Issue #4 introduces a British author by the name of Oberon Sexton who informs Dick Grayson, “It seems we have a mutual interest in crime.” The black clothing, white gloves, and red glasses are dead giveaways to the Joker’s identity, but the nickname of “the Gravedigger” connects Sexton to the dominoes, which are also called “bones.”

As Batman and Robin are staking out a meeting between Gotham crime bosses, a mobster by the name of Gabriel Santo mentions his boss, “El Penitente.” The name is a reference to a member of a Roman Catholic brotherhood in parts of the Southwest (of Native American and Hispanic origin), who celebrates the Passion with rites involving fasting and self-flagellation, but Gabriel Santo is also a name worth noting. His name literally means “St. Gabriel,” and biblically, Gabriel is the angel who is God’s messenger, but in this case, he is acting as the devil’s messenger.

Santo goes on to say that El Penitente believes, “The new model of crime is grass roots, viral.” If we consider the words “Zur-en-arrh” to be magic sigils that act as a virus implanted in Bruce Wayne’s mind, then this latest plan of viral narcotics follows right along with Hurt’s previous plans. He has seen the power of the virus on Bruce Wayne and how it was able to break the greatest man in the world, and now he will use the same tactics on the general population.

Batman and Robin battle the Red Hood and Scarlet amidst the crime bosses. Damian taunts Jason Todd by saying, “I heard you had your brains beaten out by the Joker, but I had no idea you were this big of an idiot.” Afterward, Dick finds Santo still living and holding a domino. Apparently, the Joker had an agent inside El Penitente’s organization who was feeding him information.

Oberon Sexton reappears in issue #5 as part of a Gotham City talk show, where he discusses Batman and Robin “shielding criminals from two killers, let’s not forget. The Red Hood is a name used by more than one notorious Gotham criminal in the past. Is this any different?” With this, Sexton is reminding us that the Joker was the Red Hood originally, but he is also setting up that there is a real Oberon Sexton and the Joker has stolen that identity now.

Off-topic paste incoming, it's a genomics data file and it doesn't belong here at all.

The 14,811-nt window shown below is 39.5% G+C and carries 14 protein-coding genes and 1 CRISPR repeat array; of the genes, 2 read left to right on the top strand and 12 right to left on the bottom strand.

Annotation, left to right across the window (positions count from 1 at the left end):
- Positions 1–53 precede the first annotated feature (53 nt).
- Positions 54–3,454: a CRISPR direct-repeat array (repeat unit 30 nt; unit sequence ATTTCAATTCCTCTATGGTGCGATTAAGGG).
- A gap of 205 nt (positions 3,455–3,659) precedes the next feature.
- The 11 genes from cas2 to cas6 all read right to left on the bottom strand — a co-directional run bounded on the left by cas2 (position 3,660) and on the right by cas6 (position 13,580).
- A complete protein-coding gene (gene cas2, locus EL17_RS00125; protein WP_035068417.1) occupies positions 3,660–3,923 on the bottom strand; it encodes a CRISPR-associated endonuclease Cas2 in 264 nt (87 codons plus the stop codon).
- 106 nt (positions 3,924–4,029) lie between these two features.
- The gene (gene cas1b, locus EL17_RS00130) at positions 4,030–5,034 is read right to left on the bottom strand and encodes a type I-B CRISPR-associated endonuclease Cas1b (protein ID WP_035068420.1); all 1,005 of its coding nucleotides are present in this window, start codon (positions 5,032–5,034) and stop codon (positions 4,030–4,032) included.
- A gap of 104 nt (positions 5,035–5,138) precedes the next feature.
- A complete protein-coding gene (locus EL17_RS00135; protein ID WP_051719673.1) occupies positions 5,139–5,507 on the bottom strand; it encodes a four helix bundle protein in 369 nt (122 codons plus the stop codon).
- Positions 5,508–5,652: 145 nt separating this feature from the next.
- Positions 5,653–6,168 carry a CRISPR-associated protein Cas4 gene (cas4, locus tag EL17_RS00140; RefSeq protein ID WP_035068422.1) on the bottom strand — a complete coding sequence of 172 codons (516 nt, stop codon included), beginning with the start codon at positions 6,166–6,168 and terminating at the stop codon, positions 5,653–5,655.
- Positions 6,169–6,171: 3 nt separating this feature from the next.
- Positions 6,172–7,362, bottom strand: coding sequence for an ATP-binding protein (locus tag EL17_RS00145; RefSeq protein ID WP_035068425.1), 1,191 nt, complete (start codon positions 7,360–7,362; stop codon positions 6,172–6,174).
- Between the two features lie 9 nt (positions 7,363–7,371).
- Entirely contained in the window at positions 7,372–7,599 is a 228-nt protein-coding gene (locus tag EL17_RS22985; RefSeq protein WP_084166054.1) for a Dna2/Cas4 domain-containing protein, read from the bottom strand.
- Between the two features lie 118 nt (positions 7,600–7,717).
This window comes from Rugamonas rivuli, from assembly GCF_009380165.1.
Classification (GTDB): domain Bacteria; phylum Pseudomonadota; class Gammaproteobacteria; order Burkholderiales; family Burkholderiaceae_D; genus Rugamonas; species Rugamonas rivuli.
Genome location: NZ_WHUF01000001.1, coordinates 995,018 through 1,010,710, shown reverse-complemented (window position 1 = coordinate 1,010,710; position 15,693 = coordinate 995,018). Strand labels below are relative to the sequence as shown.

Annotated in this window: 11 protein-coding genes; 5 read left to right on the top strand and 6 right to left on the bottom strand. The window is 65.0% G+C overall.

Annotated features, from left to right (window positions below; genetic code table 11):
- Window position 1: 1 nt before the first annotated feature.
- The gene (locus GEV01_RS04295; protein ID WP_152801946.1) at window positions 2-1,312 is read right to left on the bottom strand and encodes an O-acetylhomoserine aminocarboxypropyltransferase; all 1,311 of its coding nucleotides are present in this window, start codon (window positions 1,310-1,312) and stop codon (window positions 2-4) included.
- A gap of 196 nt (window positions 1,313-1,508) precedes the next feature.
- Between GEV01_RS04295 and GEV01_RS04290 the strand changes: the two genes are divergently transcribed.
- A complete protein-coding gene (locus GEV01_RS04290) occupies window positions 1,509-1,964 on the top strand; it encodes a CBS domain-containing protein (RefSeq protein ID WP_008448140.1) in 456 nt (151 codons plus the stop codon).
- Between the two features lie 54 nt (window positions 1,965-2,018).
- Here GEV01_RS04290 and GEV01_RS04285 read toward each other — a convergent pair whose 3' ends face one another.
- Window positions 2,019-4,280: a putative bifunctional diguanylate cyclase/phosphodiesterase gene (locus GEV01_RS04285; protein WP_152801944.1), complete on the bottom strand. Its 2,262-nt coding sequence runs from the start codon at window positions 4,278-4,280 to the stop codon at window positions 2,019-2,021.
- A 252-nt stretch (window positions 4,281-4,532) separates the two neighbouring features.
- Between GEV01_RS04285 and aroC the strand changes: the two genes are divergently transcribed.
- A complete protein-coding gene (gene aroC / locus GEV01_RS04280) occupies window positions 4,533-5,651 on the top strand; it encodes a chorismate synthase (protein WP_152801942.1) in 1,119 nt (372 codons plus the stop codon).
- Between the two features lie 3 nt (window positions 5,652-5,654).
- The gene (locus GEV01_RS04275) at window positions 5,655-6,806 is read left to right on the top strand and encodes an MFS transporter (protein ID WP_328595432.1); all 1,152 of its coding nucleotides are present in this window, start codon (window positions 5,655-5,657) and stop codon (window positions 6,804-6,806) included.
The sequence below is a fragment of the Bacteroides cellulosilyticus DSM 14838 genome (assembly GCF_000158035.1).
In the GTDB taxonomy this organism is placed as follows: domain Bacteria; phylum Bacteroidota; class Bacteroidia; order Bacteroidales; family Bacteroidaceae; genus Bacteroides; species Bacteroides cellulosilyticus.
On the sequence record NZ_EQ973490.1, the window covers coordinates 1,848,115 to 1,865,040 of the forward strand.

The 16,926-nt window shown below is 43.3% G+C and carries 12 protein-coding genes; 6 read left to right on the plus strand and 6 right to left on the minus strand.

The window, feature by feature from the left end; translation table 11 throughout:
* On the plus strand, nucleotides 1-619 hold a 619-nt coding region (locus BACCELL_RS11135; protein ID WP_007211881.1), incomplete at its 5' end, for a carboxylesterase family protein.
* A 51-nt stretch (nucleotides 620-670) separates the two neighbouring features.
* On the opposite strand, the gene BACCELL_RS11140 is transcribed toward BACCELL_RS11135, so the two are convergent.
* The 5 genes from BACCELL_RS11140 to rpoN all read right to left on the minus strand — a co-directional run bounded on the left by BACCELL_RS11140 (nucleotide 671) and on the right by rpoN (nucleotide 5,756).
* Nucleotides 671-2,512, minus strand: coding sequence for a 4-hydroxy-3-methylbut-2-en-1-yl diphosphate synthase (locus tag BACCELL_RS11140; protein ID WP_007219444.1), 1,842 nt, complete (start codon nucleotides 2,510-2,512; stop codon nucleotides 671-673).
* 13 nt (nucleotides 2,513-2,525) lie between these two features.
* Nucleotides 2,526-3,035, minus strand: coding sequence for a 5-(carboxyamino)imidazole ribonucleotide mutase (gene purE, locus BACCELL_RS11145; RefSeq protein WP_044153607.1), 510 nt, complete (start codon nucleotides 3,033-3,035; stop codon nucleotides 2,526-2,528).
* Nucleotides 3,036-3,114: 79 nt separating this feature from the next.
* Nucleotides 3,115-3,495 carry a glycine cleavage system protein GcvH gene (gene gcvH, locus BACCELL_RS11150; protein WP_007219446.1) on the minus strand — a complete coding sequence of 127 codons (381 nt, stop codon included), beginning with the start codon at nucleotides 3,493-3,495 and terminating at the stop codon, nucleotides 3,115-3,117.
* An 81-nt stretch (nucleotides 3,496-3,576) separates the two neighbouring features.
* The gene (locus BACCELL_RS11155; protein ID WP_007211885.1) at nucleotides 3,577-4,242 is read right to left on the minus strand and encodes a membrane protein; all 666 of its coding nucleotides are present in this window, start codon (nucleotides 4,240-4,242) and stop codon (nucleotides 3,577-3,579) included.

The Red Hood and Scarlet are about to murder Santo in an act of irony by pouring bleach in his IV drip (a move that is more appropriate to the Joker), when Batman and Robin save the day and are promptly captured. El Penitente’s assassin, the Flamingo, comes to Gotham to kill the Red Hood. Flamingo is a silent, insane killer who can be compared to the Joker through his ruthless methods (he eats a man’s face) and his flamboyant sense of style.

Jason apparently kills Flamingo in the end, and even though he regrets the path his life had gone down, he still remarks, “tonight I did something even Batman couldn’t do. I beat my arch-enemy.” His words reflect that the Joker still lives even after all he had done, while Jason Todd has apparently murdered Flamingo and saved the city.

At the end of the arc, Oberon Sexton receives a phone call from El Penitente. Penitente is shown with a “W” scar on his back and the end of a whip over his shoulder to symbolize the self-flagellation of his name. He says, “your little secret is no secret to me. … no … say nothing and listen very carefully. I have unfinished business in Gotham City, and scores to settle. Here’s what you’re going to do.” Again, Dr. Hurt feels as if he can order the Joker around. He somehow believes that the Joker is under his employ.

And the domino effect goes on. Pyg created Scarlet, who joined the Red Hood’s crusade against crime, and the two struck out against the El Penitente Crime Syndicate. All of this because of the Joker’s deal with Mr. Toad, but there would be much more to come.

Tagged , , , . Bookmark the permalink.


Cody Walker graduated from Missouri State University with a Bachelors and a Masters of Science in Education. He is the author of the pop culture website and the co-creator of the crime comic . He currently teaches English in Springfield, Missouri.

See more, including free online content, on .

Also by Cody Walker:

New Life and New Civilizations: Exploring Star Trek Comics


The Anatomy of Zur-en-Arrh: Understanding Grant Morrison\'s Batman


Keeping the World Strange: A Planetary Guide

editor, contributor


  1. David Faust says:

    Really enjoying this series.

Leave a Reply